Get back on the SS74 and skirt the edge of deep-blue Lake Bolsena. Follow signs for the town of Bolsena, taking the SS489, and then follow signs to Orvieto on the SR71.
Welcome to the Umbria region. Orvieto, sitting on a large stump of tufo stone, or volcanic rock, looks almost like a floating city, with bell towers and church steeples pointing heavenward and centuries-old stone structures crammed together above the Umbrian countryside.
Stroll down the Corso Cavour, the main pedestrian drag in town, flanked by cafés, boutiques and shops selling local wine, olive oil and limoncello. Eventually, turn onto Via del Duomo to get a look at the Cathedral of Orvieto; with its colorful facade of dramatic Biblical scenes, it’s a 13th-century gothic stunner.
Inside, get a look at the Chapel of the Madonna di San Brizio where Renaissance masters Fra Angelico, Benozzo Gozzoli, and Luca Signorelli added frescoes to the vault and walls.
Across from the cathedral, visit the Fondazione per il Museo Claudio Faina, which houses an impressive collection of artifacts of the Etruscans, a pre-Roman people who occupied central Italy. And don’t leave the main square without trying the gelato at Gelateria Pasqualetti, at Via del Duomo 10. Some say it’s the best gelato in Italy.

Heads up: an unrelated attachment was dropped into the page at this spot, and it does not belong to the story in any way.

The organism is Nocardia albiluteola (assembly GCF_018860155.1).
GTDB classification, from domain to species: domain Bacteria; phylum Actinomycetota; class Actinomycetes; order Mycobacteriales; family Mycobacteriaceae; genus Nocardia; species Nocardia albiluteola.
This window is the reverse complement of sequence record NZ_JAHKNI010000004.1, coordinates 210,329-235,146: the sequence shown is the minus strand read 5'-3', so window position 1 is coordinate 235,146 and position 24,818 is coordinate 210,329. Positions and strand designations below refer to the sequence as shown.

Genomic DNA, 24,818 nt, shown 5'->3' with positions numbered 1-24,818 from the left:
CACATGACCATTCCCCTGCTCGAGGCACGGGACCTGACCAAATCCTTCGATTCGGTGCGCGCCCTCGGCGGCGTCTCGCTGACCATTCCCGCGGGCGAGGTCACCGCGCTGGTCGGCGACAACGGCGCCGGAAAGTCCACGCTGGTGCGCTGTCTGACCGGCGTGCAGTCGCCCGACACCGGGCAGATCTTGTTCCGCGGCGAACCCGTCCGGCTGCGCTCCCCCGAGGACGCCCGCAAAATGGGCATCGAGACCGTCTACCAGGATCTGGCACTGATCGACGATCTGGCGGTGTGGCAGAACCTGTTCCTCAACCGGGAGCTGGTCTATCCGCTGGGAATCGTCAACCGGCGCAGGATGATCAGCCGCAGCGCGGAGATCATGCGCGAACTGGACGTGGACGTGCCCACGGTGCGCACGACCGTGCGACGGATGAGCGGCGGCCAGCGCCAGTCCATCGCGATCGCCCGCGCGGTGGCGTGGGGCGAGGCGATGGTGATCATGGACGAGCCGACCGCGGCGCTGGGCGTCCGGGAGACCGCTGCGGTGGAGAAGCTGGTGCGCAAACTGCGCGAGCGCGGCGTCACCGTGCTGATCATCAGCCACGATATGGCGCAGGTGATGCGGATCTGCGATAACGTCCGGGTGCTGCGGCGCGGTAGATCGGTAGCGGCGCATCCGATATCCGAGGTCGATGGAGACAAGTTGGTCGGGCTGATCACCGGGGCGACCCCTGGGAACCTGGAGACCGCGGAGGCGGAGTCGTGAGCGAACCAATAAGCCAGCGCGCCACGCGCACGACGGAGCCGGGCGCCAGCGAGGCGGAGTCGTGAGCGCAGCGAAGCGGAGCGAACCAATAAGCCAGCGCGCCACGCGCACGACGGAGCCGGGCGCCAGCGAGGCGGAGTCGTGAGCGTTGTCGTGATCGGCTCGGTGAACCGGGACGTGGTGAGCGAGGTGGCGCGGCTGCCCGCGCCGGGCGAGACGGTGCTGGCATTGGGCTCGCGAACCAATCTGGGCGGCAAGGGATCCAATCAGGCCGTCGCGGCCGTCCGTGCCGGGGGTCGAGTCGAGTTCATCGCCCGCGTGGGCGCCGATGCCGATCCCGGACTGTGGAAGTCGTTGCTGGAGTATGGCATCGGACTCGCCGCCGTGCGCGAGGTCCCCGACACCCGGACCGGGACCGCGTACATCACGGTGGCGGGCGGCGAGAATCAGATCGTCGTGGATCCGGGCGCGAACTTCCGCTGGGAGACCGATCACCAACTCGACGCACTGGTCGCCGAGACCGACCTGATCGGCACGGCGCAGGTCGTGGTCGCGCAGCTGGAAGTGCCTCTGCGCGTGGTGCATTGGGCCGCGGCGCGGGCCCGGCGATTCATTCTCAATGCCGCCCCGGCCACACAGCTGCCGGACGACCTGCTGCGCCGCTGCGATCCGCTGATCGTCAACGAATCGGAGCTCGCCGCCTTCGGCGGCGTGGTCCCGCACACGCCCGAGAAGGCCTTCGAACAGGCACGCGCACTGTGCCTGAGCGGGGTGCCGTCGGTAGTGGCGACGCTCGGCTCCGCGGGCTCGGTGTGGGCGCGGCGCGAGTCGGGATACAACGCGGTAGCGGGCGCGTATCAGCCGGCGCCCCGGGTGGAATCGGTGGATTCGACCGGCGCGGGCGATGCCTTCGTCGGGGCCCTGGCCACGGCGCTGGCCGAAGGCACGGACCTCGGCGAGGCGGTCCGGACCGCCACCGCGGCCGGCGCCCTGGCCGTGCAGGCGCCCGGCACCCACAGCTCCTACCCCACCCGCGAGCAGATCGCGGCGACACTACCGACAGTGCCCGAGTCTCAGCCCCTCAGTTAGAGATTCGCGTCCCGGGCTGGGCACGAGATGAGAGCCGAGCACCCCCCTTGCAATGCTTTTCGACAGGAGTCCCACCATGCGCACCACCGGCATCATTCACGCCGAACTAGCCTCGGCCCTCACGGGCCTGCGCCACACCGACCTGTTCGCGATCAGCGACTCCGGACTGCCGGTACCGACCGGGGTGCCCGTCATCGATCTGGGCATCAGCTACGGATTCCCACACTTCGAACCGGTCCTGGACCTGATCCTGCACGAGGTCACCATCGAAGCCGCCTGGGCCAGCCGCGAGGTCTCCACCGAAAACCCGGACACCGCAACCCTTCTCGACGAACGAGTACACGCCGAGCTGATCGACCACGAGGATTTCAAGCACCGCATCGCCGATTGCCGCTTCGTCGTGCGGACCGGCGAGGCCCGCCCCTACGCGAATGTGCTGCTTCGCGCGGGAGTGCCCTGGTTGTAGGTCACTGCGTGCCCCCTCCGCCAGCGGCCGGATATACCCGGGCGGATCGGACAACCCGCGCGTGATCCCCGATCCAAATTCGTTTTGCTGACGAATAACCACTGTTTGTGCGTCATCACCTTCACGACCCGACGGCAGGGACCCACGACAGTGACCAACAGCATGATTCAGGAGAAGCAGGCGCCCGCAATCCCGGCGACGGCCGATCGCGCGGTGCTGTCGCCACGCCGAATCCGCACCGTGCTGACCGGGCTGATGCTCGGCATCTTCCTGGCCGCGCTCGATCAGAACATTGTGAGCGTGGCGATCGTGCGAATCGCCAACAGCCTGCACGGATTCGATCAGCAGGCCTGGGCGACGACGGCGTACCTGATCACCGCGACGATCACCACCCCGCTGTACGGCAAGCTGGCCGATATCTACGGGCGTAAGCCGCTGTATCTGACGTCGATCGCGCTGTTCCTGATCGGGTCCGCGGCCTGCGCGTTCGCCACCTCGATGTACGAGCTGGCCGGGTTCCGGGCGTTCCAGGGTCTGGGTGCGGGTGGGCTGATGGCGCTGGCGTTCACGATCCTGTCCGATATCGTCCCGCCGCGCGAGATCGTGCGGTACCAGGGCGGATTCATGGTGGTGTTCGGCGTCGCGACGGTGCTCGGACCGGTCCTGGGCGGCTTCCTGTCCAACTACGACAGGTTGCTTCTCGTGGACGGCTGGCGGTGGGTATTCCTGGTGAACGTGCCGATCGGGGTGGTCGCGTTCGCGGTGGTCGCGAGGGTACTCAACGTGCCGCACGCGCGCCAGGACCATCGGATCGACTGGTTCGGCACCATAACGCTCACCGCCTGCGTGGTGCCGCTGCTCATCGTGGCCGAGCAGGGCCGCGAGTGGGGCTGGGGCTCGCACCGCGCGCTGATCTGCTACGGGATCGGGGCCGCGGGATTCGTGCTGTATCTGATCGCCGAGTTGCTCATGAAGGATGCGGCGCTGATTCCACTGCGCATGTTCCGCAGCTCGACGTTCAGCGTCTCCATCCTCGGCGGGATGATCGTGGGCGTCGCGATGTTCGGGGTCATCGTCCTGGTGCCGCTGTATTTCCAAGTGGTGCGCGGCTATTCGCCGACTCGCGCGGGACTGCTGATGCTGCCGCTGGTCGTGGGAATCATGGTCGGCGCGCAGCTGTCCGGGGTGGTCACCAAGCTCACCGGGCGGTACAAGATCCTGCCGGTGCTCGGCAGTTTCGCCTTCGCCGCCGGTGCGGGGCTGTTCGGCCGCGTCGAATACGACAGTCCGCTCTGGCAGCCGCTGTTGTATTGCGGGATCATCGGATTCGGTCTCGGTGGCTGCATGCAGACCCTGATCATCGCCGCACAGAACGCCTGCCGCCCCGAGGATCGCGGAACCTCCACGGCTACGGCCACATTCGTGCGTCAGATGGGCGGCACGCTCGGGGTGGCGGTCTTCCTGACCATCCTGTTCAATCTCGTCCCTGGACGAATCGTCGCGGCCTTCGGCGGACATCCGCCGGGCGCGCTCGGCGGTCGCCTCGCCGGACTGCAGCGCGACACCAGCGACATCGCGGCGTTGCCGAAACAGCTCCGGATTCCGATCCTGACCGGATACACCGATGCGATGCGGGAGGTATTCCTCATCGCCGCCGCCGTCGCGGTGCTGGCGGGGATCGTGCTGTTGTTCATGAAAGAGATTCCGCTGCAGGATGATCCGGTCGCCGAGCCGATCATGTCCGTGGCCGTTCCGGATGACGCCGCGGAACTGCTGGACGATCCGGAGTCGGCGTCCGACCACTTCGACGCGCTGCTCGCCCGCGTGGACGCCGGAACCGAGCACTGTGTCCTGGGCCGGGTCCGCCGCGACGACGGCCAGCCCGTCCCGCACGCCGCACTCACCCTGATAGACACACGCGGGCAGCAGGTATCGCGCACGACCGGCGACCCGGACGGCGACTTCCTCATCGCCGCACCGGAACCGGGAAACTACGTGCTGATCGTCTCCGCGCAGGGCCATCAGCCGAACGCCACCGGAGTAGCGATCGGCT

Stop 3: Calcata
Distance from Orvieto: 67 miles (108 kilometers)
Take the winding SP12 road southwest toward Lake Bolsena in the region of Lazio. Before you reach the terminus of the hill-town road trip, make a pit stop at the majestic town of Civita di Bagnoregio, 13 miles from Orvieto.
Sitting like a cupcake atop a tall hill, Civita is about as classic as it gets when it comes to hill towns. The sleepy town makes for a pleasant short wander to stretch your legs. If you have time, check out the Museo Geologico E Delle Frane, which gives an excellent explanation of the geology of the town. Then hop back in the car, continuing on the meandering road south to Calcata.
From Civita, take SP6 south toward Viterbo and then switch to the SS675, and then the SP25, toward Civita Castellana. After Civita Castellana, follow the signs to Faleria and Calcata.
Calcata, the final stop of this Italian hill-town-hopping extravaganza, looks magical: sitting on a 450-foot stump of tufo stone, Calcata’s houses are made from the same material as the rock they sit on, looking like they miraculously sprouted up out of the rock.
The village was abandoned in the 1930s and repopulated by hippies and artists in the 1960s. Today the now-aging hippies have opened up restaurants, cafés and art galleries.
Be sure to stop into Il Granarone, a former grainery that Dutch native and puppet-maker Marijcke Van Der Maden has transformed into a gallery, shop, café and meeting place. She’s also a wealth of knowledge about the village.
Visit the village’s only church, the 14th-century Church of the Holy Name of Jesus, which was once home to one of the odder holy relics in history, the Foreskin of Jesus, until it disappeared under mysterious circumstances in the 1980s.
Finally, pop into the funky restaurant La Grotta dei Germogli. It’s housed in a cave, and the chef serves up Italian dishes fused with globe-spanning ingredients like curry and peanut sauce.